Unified primary

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A unified primary (or top-2 approval+runoff or top-two choose-many primary) is an electoral system for narrowing the field of candidates for a single-winner election, similar to a nonpartisan blanket primary, but using approval voting for the first round, advancing the top-two candidates, allowing voters to confirm majority supported candidate in the general election.[1][2][3][4][5] The term "unified primary" first gained currency through a petition measure in Oregon which failed to make the ballot in 2014.[6]

St. Louis

Heading from the sample ballot for Heading from sample ballot for the March 2021 primary election in St. Louis, Missouri[7][8]

The unified primary has been used in St. Louis, Missouri since November 2020, when the voters of the city approved it for use in the 2021 St. Louis mayoral election. The method is defined in a short paragraph on the 2020 ballot petition:[9]

Notwithstanding any other provision of law to the contrary, in the primary election for the [offices in question], voters shall select as many candidates as they approve of for each office. The two candidates receiving the most votes for each office shall advance to the general election. The candidate for each office receiving the most votes in the general election shall be declared the winner.

The ballot petition above passed with over 68% of the vote in the city of St. Louis in November 2020.[10] The system was first used in the 2021 St. Louis mayoral election, resulting in the election of Tishaura Jones.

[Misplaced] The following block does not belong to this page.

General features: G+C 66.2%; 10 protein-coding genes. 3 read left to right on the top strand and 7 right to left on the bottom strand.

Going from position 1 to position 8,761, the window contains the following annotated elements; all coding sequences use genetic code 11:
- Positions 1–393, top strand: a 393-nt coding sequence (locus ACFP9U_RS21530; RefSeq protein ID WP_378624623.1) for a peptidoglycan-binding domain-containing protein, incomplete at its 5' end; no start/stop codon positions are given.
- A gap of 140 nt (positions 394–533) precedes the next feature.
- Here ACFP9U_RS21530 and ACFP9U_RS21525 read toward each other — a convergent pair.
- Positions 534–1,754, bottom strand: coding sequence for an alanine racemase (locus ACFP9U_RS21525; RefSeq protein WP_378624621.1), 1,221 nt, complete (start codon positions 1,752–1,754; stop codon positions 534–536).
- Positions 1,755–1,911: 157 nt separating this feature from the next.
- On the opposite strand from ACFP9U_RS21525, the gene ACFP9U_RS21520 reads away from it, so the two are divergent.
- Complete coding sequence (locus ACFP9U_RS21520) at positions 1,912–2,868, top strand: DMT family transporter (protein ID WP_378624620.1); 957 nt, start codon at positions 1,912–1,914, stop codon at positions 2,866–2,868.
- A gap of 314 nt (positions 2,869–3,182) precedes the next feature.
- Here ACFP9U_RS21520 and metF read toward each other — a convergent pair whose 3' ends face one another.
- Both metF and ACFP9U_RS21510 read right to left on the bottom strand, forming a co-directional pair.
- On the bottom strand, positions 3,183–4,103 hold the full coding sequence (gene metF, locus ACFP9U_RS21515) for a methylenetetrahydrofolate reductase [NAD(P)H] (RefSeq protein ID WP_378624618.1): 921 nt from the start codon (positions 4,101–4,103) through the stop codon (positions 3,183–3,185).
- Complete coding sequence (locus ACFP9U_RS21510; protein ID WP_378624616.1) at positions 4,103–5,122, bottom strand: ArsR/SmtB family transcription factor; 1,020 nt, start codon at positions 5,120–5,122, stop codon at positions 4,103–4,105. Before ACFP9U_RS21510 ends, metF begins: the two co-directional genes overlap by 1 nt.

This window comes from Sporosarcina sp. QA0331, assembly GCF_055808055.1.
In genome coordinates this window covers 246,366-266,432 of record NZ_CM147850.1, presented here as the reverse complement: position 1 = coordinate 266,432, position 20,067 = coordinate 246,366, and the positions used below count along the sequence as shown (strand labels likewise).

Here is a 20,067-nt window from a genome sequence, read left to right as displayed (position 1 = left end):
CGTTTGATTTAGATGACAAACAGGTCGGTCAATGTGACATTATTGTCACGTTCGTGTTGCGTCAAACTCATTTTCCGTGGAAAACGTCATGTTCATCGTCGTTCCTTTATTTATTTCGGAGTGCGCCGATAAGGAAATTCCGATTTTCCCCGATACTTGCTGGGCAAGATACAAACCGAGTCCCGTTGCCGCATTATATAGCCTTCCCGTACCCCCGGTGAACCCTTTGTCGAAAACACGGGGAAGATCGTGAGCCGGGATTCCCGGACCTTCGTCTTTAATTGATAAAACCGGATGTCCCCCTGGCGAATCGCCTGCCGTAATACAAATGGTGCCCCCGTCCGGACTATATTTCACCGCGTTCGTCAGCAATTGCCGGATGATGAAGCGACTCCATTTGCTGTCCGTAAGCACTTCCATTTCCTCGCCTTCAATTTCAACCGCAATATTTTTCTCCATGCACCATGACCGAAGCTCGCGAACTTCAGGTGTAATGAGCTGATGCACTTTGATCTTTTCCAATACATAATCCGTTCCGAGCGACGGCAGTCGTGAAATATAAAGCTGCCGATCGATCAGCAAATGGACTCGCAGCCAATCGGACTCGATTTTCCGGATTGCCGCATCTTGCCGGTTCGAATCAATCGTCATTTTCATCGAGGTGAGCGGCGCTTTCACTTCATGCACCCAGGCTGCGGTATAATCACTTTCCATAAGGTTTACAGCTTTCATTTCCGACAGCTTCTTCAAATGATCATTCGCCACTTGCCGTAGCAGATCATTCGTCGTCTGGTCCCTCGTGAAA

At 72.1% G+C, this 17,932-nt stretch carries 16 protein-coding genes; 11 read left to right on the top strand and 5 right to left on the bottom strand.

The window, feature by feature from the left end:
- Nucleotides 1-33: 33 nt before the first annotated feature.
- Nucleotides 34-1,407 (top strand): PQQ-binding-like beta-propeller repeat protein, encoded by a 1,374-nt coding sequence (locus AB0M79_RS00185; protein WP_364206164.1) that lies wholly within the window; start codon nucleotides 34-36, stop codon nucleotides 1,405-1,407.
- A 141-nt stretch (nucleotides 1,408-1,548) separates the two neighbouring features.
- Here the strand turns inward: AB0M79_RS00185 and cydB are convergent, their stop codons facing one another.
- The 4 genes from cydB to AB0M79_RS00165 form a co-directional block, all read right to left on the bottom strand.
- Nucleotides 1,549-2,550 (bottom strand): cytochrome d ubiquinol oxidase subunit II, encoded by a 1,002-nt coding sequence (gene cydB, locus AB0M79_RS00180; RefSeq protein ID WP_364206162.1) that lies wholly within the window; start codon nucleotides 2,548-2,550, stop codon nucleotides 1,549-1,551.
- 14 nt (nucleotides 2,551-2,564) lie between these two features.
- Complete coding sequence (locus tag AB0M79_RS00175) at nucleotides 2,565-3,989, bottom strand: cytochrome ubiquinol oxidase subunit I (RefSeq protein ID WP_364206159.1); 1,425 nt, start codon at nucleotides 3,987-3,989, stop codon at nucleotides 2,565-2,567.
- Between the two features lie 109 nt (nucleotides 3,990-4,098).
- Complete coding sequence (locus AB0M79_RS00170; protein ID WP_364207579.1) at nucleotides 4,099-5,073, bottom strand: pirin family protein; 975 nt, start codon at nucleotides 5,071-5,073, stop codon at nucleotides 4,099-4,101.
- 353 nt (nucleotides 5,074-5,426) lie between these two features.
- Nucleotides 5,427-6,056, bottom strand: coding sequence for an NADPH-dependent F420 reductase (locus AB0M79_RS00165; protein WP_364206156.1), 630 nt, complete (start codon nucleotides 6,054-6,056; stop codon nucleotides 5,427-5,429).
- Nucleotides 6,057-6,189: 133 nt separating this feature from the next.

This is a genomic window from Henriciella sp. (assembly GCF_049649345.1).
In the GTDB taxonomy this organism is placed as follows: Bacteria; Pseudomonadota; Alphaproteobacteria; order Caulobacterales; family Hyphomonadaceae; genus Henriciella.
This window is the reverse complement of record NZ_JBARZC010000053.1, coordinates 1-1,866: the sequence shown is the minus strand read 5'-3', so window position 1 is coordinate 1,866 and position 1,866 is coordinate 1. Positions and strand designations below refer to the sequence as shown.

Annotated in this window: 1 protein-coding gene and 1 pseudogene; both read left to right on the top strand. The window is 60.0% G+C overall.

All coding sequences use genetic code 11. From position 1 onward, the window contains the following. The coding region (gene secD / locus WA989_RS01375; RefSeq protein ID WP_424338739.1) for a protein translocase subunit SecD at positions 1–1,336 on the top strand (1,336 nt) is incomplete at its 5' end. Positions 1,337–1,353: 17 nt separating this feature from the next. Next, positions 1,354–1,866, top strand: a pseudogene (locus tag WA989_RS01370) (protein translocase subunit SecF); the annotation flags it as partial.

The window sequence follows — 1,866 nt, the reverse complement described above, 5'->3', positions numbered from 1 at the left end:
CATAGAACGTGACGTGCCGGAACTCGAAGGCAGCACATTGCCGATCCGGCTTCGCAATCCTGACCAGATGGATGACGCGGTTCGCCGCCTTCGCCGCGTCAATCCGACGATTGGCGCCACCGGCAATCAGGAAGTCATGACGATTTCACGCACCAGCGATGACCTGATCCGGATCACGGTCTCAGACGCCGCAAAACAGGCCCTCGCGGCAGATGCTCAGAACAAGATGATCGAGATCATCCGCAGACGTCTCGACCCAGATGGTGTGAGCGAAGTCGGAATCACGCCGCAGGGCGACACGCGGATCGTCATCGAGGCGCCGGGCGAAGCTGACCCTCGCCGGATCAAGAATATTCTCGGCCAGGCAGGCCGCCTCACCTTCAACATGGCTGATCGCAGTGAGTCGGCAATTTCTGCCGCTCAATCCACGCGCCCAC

1. Griffiths, Shawn M. (2014-01-03). "The Unified Primary: A New Way to Conduct Nonpartisan Elections". Independent Voter Network. Archived from the original on 2014-01-04. Retrieved 2018-06-23.
  2. Sharnak, Debbie. "Different Types of Primary Elections". Independent Voter Project. Retrieved 2018-06-23.
  3. Hamlin, Aaron (2014-08-21). "The Primary: What Is It Good For?". The Center for Election Science. A Primary If You Insist. Retrieved 2018-06-23.
  4. Frohnmayer, Mark. "Unified Primary Initiative Frequently Asked Questions (FAQ)". Archived from the original on 24 June 2018.
  5. "Electoral System Glossary". The Center for Election Science. 2015-05-21. Retrieved 2018-07-17.
  6. "Oregon Unified Primary Elections Initiative (2014)". Ballotpedia. Retrieved 2022-10-14.
  7. https://www.stlouis-mo.gov/government/departments/board-election-commissioners/documents/upload/Mar2021AllRacesBallot2.pdf
  8. https://www.reddit.com/r/EndFPTP/comments/lfn1sh/sample_approval_voting_ballot_for_the_march_2nd/
  9. STL Approves. "PETITION FOR PROPOSITION D" (PDF). STL Approves.
  10. Schlinkmann, Mark. "Overhaul of St. Louis election system passes, residency rule repeal fails". STLtoday.com. Retrieved 2021-02-06.